These were tender with a good meaty/onion-y flavor and a crispy browned crust. I decided to eat the little guy on one of the pretzel rolls that Rolph's also sells (2 for 3.00$).

I made a sort of frikadellen-wich with a little good mustard and that was that.

Next to the frikadellen loomed some glistening and ominous pink loaves of meat. I was a little ashamed of my lack of meat knowledge and had to ask what they were. Leberkäse was the answer from the always helpful counter person. She told me that it was like a loaf of warm bologna. As you remember, I became a bologna-phage for the first time the other day (Mr. Dave is No Longer a Bologna Virgin). I wasn't too impressed by Oscar Meyer bologna, I figured Rolph's would be exponentially better. Not wanting to over order in case I didn't like the stuff, I asked for a 1 inch slice. It cost slightly over 2 dollars.

I consumed this in the same manner as the frikadellen, i.e. on one of the pretzel rolls with a little mustard. I get the stuff in the toothpaste tube (Thomy brand), it is pretty good. The scharfer senf has a little more bite, but sometimes you want a mellow mustard that won't overpower your meat.

I enjoyed the leberkase, it had the same hot dog-esque flavor as the last bologna I tried, but with a much more pleasant texture and a more savory (less sweet) taste. The lady at Rolf's mentioned that the stuff is often fried like pork roll and eaten on a fried egg sandwich, this sounds very tasty to me.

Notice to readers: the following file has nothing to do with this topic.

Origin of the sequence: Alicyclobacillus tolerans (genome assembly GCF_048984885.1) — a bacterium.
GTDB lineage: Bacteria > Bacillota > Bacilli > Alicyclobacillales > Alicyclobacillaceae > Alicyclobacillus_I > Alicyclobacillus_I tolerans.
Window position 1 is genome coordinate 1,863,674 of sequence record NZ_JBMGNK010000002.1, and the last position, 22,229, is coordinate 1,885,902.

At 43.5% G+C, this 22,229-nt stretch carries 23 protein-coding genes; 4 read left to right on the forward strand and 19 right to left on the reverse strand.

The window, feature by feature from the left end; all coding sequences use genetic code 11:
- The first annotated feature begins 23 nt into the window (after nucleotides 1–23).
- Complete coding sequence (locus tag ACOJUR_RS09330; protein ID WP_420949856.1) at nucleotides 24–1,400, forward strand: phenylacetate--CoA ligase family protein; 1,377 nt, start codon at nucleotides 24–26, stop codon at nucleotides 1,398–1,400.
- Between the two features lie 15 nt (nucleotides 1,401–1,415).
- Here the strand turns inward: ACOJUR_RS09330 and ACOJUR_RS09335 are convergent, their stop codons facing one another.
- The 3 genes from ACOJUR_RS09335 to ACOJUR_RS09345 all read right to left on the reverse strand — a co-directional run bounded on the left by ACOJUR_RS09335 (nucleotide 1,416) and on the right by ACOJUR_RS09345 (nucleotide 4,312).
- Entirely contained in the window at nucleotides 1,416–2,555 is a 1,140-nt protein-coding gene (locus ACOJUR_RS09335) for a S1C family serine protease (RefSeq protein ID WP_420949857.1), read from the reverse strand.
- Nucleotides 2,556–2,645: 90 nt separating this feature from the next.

I have yet to be disappointed by something purchased from Rolph's, and this occasion was no exception. I will probably buy both of these products again. I recommend that you give both meaty treats a whirl.

Tuesday, January 5, 2010

Mr. Dave is No Longer a Bologna Virgin

Recently I did a post about consuming my first Big Mac. This made me think that there are many shockingly common foods that I have managed to avoid consuming for nigh 30 years, one of them being bologna. My parents really never bought it. I decided to take the plunge by whipping up an Oscar Meyer beef bologna sandwich. Frankly, the stuff skeeves me and I don't think that I could stomach it cold, so I am going with a fried bologna sarnie.

Upon opening the package I smelled a definitive hot dog-esque stench. This made sense as the pinkish slices kind of look like they were carved off of a giant hot dog.

I threw the slices in a pan and began to fry.

Notice how the slices domed up a little, they looked kind of like little bologna boobs. I attribute this to the high water content of the bologna creating a large amount of steam. Adding water is a good way to up the weight without actually using meat. Eventually the slices deflated and began to fry a little.

I was a little unsettled by the appearance of the cooking bologna, it somehow sort of looked like cooking pieces of human flesh. Shudder. But I persevered. Onto a hard roll went the slices.

Here is the proof that I actually consumed the sarnie. Notice the bologna grease on the plate.

Lets just say this was probably my first, and final bologna sandwich. It tastes like cheap hot dog, and if I want cheap hot dog I will eat a cheap hot dog. Something about the mushy texture grossed me out a little too. Also, it was over sweet. Corn syrup is the second or third ingredient and there was a lot of blackened sugar left in the pan after frying. I can't imagine eating these daily for lunch as many of my compatriots seem to have done. I will take peanut butter any day.

Well that was that. Next I am contemplating eating a banana. That's right folks, I have never eaten a banana. The smell grosses me out. My sister used to chase me around with a banana peel because she knew I hated them so much.